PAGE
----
Bad Blood : The Tuskegee Syphilis Experiment By James H. Jones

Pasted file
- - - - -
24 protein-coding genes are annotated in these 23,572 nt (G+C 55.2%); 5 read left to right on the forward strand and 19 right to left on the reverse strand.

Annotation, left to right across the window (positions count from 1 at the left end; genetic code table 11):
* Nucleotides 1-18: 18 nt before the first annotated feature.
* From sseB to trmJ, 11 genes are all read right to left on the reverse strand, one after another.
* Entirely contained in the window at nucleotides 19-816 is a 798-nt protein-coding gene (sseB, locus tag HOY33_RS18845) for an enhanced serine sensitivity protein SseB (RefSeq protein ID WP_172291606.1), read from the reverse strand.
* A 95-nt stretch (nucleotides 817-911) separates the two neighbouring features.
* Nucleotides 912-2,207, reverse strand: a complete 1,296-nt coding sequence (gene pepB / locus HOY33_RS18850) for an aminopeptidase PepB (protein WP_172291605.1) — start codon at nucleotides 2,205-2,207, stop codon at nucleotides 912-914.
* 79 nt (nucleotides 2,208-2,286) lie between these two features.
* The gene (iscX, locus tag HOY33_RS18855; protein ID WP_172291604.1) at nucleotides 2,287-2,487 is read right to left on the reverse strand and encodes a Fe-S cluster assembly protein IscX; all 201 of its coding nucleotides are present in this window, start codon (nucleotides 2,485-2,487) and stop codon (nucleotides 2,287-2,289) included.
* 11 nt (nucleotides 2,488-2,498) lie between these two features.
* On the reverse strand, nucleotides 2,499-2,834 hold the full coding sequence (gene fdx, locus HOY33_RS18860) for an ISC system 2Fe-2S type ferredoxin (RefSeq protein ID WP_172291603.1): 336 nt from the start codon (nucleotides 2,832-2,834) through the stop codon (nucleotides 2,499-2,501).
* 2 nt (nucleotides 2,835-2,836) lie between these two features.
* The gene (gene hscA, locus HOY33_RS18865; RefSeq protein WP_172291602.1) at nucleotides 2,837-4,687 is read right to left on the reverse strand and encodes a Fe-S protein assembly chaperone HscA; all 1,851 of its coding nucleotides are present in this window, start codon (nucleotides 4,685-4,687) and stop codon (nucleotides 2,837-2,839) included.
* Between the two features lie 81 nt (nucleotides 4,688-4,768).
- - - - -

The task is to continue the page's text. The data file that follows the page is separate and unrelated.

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Introduction The book, Bad Blood: The Tuskegee Syphilis Experiment, by James H. Jones, was one of the most influential books in today’s society. The Tuskegee Syphilis Experiment study began in 1932 and was terminated in 1972. This book reflects the history of African Americans in the mistrust of the health care system. According to Colin A. Palmer, “James H. Jones disturbing, but enlightening Bad Blood details an appalling instance of scientific deception. This dispassionate book discusses the Tuskegee experiment, when a group of physicians used poor black men as the subjects in a study of the effects of untreated syphilis on the human body”(1982, p. 229). In addition, the author mentioned several indications of discrimination, prejudice, and stereotype toward this population. Also, this book provides multiple incidents of the maltreatment of human beings. The reader is able to identify the incompetence of the helping professions and violation of human rights, ethical issues, and dehumanize African Americans. The demographics that were affected the most were black Americans in the South that were exposed to unsanitary conditions in Macon County, Alabama. For instance, many were chronically unemployed or unpaid, lived in unbearable conditions in shacks, malnutrition, and had severe health diseases, which include tuberculosis, syphilis, hookworm, pellagra, and high death rate (Jones, 1992). “Syphilis is a highly contagious disease caused by the Treponema pallidum, a

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